The Air Force Emblem was granted by Royal Warrant Circular of April 1913. Authorities were looking for quality projects to avoid one old-fashioned design in the future. The chosen proposal, still in use today, was created by Princess and Infanta Beatrice of Saxe-Coburg and Gotha, wife of Spanish Infante and airman Alfonso, Duke of Galliera. Princess Beatrice drew two silver wings united by a red disc with the Spanish royal crown. This is likely Princess Beatrice, Egyptologist and drawer, would have based on the Egyptian scarab, the winged disc of the Burial site of Seti I or Maat's wings. In Spain the Air Force Emblem is known colloquially as Rokiski the last name of the engraver who created military pilot wings between 1939 and 1965. Pilot wings and other Air Force specialties are based on the Rokiski.[6][7]

Emblem of the Air Force (EA) 

Civil Guard

The Civil Guard (Guardia Civil) units have the most consistent coats of arms collection after the Army. Except the patches, all identification badges of units are also standardized by according to General Order no. 4, 7th May 2015, on use of badges of the Guardia Civil. This regulation reformed the previous General Order no. 35, 14th August 1997, modified by General Orders 47 of 1997, 31 of 1998, 2 and 8 of 1999, 2 and 13 of 2002, and 11 and 17 of 2003.[8]

These stardarized badges are as follows:

All coats of arms have been regulated and standardized by the Notice 1/2014, January 28, of the Guardia Civil Assistant Operations Directorate, that updates Annex 2 of the General Order no. 10, of 22nd November 2012, on Guardia Civil Military Honours and complements the General Order no. 4, 7th May 2015. The Notice 1/2014 describes the official design of the coats of arms contained on the guindons of the territorial divisions, units, services and commands of the Guadia Civil.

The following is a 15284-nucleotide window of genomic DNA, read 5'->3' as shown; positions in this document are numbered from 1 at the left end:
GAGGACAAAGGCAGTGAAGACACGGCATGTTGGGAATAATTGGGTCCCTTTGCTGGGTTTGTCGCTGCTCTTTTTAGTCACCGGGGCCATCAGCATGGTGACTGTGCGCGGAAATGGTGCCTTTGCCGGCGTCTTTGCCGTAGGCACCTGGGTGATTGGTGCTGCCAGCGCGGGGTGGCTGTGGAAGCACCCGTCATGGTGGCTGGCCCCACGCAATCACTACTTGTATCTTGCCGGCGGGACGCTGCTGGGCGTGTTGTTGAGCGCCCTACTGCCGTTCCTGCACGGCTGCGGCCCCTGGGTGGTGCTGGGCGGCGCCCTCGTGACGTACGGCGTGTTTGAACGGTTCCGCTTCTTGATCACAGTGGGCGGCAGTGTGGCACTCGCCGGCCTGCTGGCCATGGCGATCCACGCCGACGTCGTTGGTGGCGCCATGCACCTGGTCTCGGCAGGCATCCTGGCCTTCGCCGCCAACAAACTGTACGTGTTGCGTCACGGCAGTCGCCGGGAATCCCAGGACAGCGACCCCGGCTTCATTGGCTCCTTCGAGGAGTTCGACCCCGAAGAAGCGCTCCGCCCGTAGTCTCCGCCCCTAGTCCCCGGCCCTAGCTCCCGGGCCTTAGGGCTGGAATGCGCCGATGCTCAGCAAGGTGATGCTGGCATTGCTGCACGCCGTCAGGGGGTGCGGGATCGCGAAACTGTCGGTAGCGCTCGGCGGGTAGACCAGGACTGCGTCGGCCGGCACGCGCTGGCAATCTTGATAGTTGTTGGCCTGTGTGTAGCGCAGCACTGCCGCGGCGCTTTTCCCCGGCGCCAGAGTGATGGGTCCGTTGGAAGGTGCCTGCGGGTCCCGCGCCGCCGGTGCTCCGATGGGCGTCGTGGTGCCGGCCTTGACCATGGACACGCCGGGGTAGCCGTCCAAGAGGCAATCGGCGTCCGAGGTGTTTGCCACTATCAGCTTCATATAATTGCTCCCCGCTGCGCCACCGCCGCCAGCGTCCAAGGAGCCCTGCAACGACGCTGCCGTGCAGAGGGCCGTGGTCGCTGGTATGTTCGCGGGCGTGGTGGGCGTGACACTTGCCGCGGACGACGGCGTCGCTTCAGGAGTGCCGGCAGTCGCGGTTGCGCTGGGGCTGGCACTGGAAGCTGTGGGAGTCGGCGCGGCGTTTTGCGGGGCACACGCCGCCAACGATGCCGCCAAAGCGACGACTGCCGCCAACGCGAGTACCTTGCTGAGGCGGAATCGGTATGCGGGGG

These coats of arms, with a few exceptions like the Traffic Grouping or the GREIM, have an Iberian escutcheon shape. In all cases are used as supporters the sword and the fasces (the elements of the emblem of the Guardia Civil) but both less inclined to highlight the heraldic shields. All of them also uses the Spanish royal crown as crest, the name of the unit or service depicted below the shield in a banderole and never show the heraldic chiefs with the monogram. There are two notable exceptions although they use standarized coats of arms on their guindons, the College of the Young Guards "Duke of Ahumada", that maintains its traditional heraldry, and the Non-Commissioned Officers and Guards Academy, that displays its motto on a second banderole and applies gothic lettering.[10]

Coats of Arms

Service and Graduate Course Badges


Former Units

Former Destination Badges (Until 2015)

Royal Guard

Other units and organisms

Other badges

See also


  1. Cadenas y Vicent, Vicente de (1994). Fundamentos de heráldica. Madrid: Hidalguía. ISBN 84-87204-64-3.
  2. What is Heraldry?. The Institute of Heraldry. US Army, accessed January 9, 2013.
  3. The Institute of Military History and Culture. Spanish Army Website, accessed January 9, 2013.
  4. García-Mechano y Osset, Eduardo (2010). Introducción a la heráldica y manual de heráldica militar española. Madrid: Spanish Ministry of Defence. ISBN 978-84-9781-559-8.
  5. Official Emblems of the Navy. Spanish Navy (Spanish). accessed January 9, 2013.
  6. Emblems. Spanish Air Force, accessed January 9, 2013.
  7. Pardo Onrubia, José Ramón; Bourdón García, Carlos (2004). Spanish Air Force Emblems and Coats of Arms, 1954–2004 (in Spanish). Madrid: Visión Net. pp. 9–11. ISBN 84-9770-379-0. Retrieved January 9, 2013.
  8. Spanish Civil Guard General Order no. 35, 14th August 1997 and its subsequent amendments. Retrieved 4th February 2016.
  9. General Order no. 4, 7th May 2015, on use of badges of the Guardia Civil.
  10. Notice 1/2014, January 28, of the Guardia Civil Assistant Operations Directorate, that updates Annex 2 of the General Order no. 10, of 22nd November 2012.

External links